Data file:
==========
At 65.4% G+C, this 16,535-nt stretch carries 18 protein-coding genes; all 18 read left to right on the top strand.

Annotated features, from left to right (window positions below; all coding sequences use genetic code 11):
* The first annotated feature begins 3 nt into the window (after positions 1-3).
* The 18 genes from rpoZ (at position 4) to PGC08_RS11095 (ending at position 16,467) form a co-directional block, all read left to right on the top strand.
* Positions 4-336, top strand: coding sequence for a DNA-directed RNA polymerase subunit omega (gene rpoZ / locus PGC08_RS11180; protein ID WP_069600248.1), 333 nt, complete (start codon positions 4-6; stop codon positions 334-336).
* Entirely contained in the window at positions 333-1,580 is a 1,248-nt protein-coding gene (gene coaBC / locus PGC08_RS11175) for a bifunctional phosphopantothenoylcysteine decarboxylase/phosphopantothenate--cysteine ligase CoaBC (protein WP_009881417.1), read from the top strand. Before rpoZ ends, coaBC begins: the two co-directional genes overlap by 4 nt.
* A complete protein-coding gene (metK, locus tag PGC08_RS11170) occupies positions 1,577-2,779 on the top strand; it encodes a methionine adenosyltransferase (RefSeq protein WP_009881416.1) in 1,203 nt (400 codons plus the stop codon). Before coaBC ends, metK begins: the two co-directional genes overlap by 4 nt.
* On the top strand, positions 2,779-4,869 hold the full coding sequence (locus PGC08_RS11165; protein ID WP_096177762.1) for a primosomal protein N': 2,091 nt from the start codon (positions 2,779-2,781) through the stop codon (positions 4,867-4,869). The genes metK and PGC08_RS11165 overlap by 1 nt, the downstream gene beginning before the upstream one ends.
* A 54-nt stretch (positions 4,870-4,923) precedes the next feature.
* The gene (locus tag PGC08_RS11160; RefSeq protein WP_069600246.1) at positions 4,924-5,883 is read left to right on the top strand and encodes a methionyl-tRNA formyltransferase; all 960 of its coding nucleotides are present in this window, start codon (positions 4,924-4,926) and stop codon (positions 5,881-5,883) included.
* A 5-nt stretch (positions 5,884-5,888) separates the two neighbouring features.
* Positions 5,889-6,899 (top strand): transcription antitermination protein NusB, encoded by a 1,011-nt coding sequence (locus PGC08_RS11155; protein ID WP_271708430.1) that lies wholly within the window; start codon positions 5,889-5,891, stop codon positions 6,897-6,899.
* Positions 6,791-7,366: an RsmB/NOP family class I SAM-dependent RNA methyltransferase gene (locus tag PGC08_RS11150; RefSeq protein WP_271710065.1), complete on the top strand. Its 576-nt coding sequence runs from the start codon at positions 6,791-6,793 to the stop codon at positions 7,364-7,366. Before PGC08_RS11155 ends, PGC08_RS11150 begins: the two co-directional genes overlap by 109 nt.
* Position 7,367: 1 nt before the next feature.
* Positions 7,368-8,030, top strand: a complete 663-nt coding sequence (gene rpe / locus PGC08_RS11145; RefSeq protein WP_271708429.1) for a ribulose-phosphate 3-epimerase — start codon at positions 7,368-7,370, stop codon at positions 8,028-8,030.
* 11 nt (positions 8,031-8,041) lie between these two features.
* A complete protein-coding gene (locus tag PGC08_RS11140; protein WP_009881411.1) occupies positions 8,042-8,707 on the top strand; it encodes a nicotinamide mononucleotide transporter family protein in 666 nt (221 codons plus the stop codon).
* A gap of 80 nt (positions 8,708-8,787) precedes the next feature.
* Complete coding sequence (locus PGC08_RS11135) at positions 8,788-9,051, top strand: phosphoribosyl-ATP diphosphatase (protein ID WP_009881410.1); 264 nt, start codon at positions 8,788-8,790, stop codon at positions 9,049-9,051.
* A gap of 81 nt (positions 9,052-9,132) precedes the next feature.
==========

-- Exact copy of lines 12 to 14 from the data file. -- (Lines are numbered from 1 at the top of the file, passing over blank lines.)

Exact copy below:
* Positions 5,889-6,899 (top strand): transcription antitermination protein NusB, encoded by a 1,011-nt coding sequence (locus PGC08_RS11155; protein ID WP_271708430.1) that lies wholly within the window; start codon positions 5,889-5,891, stop codon positions 6,897-6,899.
* Positions 6,791-7,366: an RsmB/NOP family class I SAM-dependent RNA methyltransferase gene (locus tag PGC08_RS11150; RefSeq protein WP_271710065.1), complete on the top strand. Its 576-nt coding sequence runs from the start codon at positions 6,791-6,793 to the stop codon at positions 7,364-7,366. Before PGC08_RS11155 ends, PGC08_RS11150 begins: the two co-directional genes overlap by 109 nt.
* Position 7,367: 1 nt before the next feature.